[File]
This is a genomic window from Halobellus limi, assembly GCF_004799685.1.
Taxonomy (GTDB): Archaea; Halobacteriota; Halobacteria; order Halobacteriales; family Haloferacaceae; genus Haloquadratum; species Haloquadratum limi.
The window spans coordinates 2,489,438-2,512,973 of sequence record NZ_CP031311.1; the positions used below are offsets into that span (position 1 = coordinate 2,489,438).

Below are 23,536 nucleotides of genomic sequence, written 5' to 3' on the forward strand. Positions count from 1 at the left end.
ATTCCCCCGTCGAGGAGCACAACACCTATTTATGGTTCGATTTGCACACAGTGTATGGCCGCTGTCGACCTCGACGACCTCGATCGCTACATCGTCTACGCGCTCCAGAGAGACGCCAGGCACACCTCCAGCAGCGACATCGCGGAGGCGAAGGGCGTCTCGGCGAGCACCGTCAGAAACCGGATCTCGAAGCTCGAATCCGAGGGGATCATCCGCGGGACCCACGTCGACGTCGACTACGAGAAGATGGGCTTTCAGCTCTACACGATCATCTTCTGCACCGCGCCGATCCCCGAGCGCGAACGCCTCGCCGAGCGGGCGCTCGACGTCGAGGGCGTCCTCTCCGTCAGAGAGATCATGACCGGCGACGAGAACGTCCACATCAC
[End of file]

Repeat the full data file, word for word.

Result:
This is a genomic window from Halobellus limi, assembly GCF_004799685.1.
Taxonomy (GTDB): Archaea; Halobacteriota; Halobacteria; order Halobacteriales; family Haloferacaceae; genus Haloquadratum; species Haloquadratum limi.
The window spans coordinates 2,489,438-2,512,973 of sequence record NZ_CP031311.1; the positions used below are offsets into that span (position 1 = coordinate 2,489,438).

Below are 23,536 nucleotides of genomic sequence, written 5' to 3' on the forward strand. Positions count from 1 at the left end.
ATTCCCCCGTCGAGGAGCACAACACCTATTTATGGTTCGATTTGCACACAGTGTATGGCCGCTGTCGACCTCGACGACCTCGATCGCTACATCGTCTACGCGCTCCAGAGAGACGCCAGGCACACCTCCAGCAGCGACATCGCGGAGGCGAAGGGCGTCTCGGCGAGCACCGTCAGAAACCGGATCTCGAAGCTCGAATCCGAGGGGATCATCCGCGGGACCCACGTCGACGTCGACTACGAGAAGATGGGCTTTCAGCTCTACACGATCATCTTCTGCACCGCGCCGATCCCCGAGCGCGAACGCCTCGCCGAGCGGGCGCTCGACGTCGAGGGCGTCCTCTCCGTCAGAGAGATCATGACCGGCGACGAGAACGTCCACATCAC